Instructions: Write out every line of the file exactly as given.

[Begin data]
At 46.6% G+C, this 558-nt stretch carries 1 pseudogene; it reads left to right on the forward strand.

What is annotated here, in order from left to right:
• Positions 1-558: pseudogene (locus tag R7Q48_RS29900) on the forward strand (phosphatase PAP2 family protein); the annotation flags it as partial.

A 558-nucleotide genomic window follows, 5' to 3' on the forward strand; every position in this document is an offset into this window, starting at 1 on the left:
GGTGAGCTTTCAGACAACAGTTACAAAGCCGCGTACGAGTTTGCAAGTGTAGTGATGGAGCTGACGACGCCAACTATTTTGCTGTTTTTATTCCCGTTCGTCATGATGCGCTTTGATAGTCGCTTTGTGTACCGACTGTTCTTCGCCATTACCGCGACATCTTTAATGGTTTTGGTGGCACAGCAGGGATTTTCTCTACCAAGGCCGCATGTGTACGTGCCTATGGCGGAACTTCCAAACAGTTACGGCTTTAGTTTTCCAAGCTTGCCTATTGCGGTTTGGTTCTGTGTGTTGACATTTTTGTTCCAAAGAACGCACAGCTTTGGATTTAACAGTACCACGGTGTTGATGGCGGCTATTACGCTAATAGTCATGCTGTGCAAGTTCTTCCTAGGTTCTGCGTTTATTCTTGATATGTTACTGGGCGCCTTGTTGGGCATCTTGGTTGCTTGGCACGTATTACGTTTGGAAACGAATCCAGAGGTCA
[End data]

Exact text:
At 46.6% G+C, this 558-nt stretch carries 1 pseudogene; it reads left to right on the forward strand.

What is annotated here, in order from left to right:
• Positions 1-558: pseudogene (locus tag R7Q48_RS29900) on the forward strand (phosphatase PAP2 family protein); the annotation flags it as partial.

A 558-nucleotide genomic window follows, 5' to 3' on the forward strand; every position in this document is an offset into this window, starting at 1 on the left:
GGTGAGCTTTCAGACAACAGTTACAAAGCCGCGTACGAGTTTGCAAGTGTAGTGATGGAGCTGACGACGCCAACTATTTTGCTGTTTTTATTCCCGTTCGTCATGATGCGCTTTGATAGTCGCTTTGTGTACCGACTGTTCTTCGCCATTACCGCGACATCTTTAATGGTTTTGGTGGCACAGCAGGGATTTTCTCTACCAAGGCCGCATGTGTACGTGCCTATGGCGGAACTTCCAAACAGTTACGGCTTTAGTTTTCCAAGCTTGCCTATTGCGGTTTGGTTCTGTGTGTTGACATTTTTGTTCCAAAGAACGCACAGCTTTGGATTTAACAGTACCACGGTGTTGATGGCGGCTATTACGCTAATAGTCATGCTGTGCAAGTTCTTCCTAGGTTCTGCGTTTATTCTTGATATGTTACTGGGCGCCTTGTTGGGCATCTTGGTTGCTTGGCACGTATTACGTTTGGAAACGAATCCAGAGGTCA